One of the greatest Jewish scholars to write about Jesus in the modern age was David Flusser, who taught for many years at the Hebrew university in Jerusalem. But not everyone approved of his scholarship; and one of his most brilliant students visiting a university elsewhere, was once given a very low mark by the professor simply because of being associated with Flusser himself. Then, some time later a student of that professor came to study with Flusser. His work was not very good but Flusser insisted on grading it with an A. His teaching assistant protested: how could he do that? particularly after what the other professor had done? ‘Give him an A,’ insisted Flusser, ‘this i have learned from Jesus.’
The kingdom that Jesus preached and lived was all about a glorious, uproarious, absurd generosity. Think of the best thing you can do for the worst person and go ahead and do it. Think of what you’d really like someone to do for you, and do it for them. Think of the people to whom you are tempted to be nasty and lavish generosity on them instead. These instructions have a fresh spring like quality. They are all about new life bursting out energetically startling everyone with their colour and vigour.
Are they possible? Well yes and no. Jesus’ point was not to provide his folowers with a new rule book, a list of dos and don’ts that you could tick off one by one and sit back satisfied at the the end of a morally successful day. The point was to illustrate and inculcate an attitude of heart, a lightness of spirit in the face of all that the world can throw at you. And at the centre of it is the thing that motivates and gives colour to the whole: You are to be like this because that’s what God is like. You are to love like this because this is how God loves us!
Our culture - Big on love. Romantic love, sexual love; Family love - everyone likes the guy who loves his mum; Friendship love; Calvin Harris: Tell me how deep is your love? is it like the ocean?
christian love - is to be extraordinary in comparison to the way people usually love
- love those who hate you
- love those who can’t pay you back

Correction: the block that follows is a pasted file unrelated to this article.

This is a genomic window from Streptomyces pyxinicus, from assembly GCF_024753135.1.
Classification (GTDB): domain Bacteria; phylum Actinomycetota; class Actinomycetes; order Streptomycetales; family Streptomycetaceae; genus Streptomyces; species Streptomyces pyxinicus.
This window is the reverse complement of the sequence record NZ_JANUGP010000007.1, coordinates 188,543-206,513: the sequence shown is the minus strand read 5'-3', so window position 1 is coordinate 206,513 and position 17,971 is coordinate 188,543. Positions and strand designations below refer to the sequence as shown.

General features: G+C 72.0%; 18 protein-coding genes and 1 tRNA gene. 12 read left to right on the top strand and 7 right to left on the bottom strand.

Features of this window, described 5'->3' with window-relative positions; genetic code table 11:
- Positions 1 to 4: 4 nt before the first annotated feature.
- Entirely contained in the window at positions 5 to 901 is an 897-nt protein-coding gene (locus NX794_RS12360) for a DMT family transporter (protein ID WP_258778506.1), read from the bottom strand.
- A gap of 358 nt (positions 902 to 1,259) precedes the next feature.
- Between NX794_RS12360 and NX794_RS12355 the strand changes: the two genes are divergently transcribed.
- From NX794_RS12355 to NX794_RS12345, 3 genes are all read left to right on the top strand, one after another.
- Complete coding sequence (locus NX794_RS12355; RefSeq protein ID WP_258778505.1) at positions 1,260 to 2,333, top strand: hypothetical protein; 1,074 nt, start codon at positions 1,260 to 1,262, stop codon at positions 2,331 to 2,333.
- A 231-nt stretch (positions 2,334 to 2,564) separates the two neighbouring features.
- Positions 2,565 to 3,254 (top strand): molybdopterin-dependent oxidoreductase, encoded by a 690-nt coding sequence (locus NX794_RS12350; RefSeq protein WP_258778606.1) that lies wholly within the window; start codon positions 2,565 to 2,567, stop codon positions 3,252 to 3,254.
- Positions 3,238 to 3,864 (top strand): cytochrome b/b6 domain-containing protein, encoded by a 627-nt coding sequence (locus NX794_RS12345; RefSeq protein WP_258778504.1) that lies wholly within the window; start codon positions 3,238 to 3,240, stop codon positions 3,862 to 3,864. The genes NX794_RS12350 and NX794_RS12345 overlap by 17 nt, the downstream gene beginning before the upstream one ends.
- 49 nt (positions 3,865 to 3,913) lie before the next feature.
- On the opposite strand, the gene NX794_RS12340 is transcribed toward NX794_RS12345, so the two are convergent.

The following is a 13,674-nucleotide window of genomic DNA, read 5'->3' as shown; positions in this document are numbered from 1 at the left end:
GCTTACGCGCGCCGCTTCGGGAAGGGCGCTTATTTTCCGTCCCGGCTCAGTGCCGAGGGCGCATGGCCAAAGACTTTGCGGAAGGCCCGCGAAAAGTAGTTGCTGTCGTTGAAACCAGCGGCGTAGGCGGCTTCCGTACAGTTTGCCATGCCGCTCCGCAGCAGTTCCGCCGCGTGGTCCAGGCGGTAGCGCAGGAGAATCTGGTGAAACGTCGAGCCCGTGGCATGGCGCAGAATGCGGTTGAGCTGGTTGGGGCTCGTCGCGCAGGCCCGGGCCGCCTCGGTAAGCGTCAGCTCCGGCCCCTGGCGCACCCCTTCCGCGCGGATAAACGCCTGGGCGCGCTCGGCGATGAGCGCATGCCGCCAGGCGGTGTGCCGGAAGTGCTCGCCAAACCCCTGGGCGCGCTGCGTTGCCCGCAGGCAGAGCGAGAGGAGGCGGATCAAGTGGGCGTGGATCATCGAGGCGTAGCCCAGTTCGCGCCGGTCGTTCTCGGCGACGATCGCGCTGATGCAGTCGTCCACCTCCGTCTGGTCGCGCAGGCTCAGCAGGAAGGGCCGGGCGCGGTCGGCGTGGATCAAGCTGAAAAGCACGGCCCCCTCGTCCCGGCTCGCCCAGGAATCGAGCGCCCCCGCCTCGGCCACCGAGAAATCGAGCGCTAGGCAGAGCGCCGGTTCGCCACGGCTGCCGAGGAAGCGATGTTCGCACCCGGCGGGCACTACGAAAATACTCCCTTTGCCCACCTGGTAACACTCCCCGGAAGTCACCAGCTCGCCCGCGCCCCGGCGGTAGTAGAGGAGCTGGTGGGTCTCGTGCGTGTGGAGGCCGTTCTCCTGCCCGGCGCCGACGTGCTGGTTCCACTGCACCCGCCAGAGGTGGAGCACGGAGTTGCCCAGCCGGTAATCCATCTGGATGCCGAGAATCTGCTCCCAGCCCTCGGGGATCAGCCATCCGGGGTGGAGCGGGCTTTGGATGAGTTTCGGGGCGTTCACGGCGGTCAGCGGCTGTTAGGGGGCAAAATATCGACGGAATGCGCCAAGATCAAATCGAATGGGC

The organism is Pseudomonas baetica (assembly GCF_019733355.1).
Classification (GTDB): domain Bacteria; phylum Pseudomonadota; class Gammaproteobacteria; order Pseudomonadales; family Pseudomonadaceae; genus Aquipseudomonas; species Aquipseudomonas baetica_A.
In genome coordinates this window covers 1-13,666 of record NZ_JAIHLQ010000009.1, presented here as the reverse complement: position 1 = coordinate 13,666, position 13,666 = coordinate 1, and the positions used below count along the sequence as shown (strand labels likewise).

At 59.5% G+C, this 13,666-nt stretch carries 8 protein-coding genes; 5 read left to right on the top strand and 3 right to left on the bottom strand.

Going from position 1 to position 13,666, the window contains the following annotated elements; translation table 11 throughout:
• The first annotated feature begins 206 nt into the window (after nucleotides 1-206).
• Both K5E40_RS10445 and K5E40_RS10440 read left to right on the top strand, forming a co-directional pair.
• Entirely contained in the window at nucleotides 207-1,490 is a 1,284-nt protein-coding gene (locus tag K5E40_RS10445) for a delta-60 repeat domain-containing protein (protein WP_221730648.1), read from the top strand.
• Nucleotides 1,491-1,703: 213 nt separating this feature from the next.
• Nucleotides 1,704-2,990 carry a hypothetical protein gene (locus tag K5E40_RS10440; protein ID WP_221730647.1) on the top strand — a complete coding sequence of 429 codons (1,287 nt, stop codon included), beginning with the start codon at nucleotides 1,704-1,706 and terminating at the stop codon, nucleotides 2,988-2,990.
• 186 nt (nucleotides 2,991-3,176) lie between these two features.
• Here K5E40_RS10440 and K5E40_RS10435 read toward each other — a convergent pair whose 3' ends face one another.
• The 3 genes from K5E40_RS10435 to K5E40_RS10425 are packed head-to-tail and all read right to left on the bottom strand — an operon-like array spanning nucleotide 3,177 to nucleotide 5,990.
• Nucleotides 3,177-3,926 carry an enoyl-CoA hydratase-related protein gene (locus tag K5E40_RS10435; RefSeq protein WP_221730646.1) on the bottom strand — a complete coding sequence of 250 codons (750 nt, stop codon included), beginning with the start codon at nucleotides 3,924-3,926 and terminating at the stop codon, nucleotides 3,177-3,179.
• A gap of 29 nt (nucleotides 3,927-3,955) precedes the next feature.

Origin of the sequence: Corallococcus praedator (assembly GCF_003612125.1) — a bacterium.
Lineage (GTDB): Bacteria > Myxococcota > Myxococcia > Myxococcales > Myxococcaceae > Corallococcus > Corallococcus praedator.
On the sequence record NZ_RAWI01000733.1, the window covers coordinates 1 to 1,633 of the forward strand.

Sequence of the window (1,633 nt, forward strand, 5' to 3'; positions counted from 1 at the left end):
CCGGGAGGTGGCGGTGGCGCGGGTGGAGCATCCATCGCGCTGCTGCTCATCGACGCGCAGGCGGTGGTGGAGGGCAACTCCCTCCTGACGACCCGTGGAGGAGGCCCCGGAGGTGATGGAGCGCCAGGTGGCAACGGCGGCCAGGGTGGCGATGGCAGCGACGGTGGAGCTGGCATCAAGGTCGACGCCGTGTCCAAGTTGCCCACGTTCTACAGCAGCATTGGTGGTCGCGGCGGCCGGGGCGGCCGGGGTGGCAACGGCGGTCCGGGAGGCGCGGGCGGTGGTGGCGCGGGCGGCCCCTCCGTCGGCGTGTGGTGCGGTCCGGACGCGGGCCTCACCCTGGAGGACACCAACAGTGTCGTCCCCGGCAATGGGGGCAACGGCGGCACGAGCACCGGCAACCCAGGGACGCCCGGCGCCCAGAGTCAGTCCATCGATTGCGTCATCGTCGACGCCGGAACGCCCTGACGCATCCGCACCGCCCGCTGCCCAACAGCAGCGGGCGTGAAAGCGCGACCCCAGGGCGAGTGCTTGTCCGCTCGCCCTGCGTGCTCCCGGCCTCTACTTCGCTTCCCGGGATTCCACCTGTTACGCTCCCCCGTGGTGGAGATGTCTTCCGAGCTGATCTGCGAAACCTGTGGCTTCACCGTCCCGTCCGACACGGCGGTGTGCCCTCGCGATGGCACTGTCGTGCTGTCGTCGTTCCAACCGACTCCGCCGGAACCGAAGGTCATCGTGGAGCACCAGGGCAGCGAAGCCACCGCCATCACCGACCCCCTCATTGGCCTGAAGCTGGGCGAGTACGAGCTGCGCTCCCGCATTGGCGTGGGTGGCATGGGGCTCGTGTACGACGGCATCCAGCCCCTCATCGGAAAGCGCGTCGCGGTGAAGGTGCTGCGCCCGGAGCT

- love as God has loved you
- love those who hate you vv27-30
4 exhortations followed by 4 illustrations
Look at the 4 exhortations in vv27 and 28
Love your enemies -
but don’t just have that attitude put it into action
Do good to those who hate you
and your actions include your words
Bless those who curse you - father forgive them for they don’t know what they are doing
Pray for those who ill treat you
Jesus is speaking into a context of imminent perscution for those who would follow him. And clearly this is deeply relevant to the millions of our christian brothers and sisters in places around the world where to be part of a christian minority is a harsh environment of physical violence, destruction of property, intimidation, prejudice, blackmail, accusations, imprisonment, restrcitive laws and hatred. there are many enemies.. What about us? Do we as christians really have enemies in our liberal, open society? Anyone who lives a godly life will be persecuted. If we are open about our faith and its implications we will be criticised, perhaps derided, avoided, we’ll lose friends, maybe be ostracised in our families, sidelined and overlooked in our work or even bullied. If they hated me says Jesus they will hate you. There will be enemies. But Jesus says of all people love, do good to, bless, pray for those who hate you.
Very difficult to respond like this nonetheless the early Christian community clearly adopted this approach. Stephen the first Christian martyred for his faith in Acts 7 openly forgave his murderers.